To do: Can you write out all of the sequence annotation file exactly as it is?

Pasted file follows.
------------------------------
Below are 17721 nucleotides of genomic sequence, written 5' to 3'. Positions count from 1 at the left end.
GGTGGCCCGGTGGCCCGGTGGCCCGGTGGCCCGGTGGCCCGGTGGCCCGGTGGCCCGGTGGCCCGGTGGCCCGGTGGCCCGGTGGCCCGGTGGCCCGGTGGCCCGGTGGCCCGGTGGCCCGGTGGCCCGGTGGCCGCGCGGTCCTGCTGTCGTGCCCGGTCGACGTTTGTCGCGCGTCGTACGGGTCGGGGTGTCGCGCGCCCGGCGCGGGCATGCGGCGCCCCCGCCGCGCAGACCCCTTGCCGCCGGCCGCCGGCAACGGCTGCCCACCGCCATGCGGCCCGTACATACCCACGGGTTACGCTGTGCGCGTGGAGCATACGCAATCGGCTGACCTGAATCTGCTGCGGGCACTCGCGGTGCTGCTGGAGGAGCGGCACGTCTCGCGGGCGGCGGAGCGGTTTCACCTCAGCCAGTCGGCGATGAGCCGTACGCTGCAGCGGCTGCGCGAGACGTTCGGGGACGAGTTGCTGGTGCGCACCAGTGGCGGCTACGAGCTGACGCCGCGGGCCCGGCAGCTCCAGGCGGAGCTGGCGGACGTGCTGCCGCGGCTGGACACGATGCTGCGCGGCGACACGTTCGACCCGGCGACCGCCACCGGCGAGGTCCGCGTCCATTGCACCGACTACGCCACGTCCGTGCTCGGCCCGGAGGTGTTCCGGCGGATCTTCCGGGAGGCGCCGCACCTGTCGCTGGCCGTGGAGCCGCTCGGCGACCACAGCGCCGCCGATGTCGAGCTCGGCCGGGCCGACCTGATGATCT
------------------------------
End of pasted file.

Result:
Below are 17721 nucleotides of genomic sequence, written 5' to 3'. Positions count from 1 at the left end.
GGTGGCCCGGTGGCCCGGTGGCCCGGTGGCCCGGTGGCCCGGTGGCCCGGTGGCCCGGTGGCCCGGTGGCCCGGTGGCCCGGTGGCCCGGTGGCCCGGTGGCCCGGTGGCCCGGTGGCCCGGTGGCCCGGTGGCCGCGCGGTCCTGCTGTCGTGCCCGGTCGACGTTTGTCGCGCGTCGTACGGGTCGGGGTGTCGCGCGCCCGGCGCGGGCATGCGGCGCCCCCGCCGCGCAGACCCCTTGCCGCCGGCCGCCGGCAACGGCTGCCCACCGCCATGCGGCCCGTACATACCCACGGGTTACGCTGTGCGCGTGGAGCATACGCAATCGGCTGACCTGAATCTGCTGCGGGCACTCGCGGTGCTGCTGGAGGAGCGGCACGTCTCGCGGGCGGCGGAGCGGTTTCACCTCAGCCAGTCGGCGATGAGCCGTACGCTGCAGCGGCTGCGCGAGACGTTCGGGGACGAGTTGCTGGTGCGCACCAGTGGCGGCTACGAGCTGACGCCGCGGGCCCGGCAGCTCCAGGCGGAGCTGGCGGACGTGCTGCCGCGGCTGGACACGATGCTGCGCGGCGACACGTTCGACCCGGCGACCGCCACCGGCGAGGTCCGCGTCCATTGCACCGACTACGCCACGTCCGTGCTCGGCCCGGAGGTGTTCCGGCGGATCTTCCGGGAGGCGCCGCACCTGTCGCTGGCCGTGGAGCCGCTCGGCGACCACAGCGCCGCCGATGTCGAGCTCGGCCGGGCCGACCTGATGATCT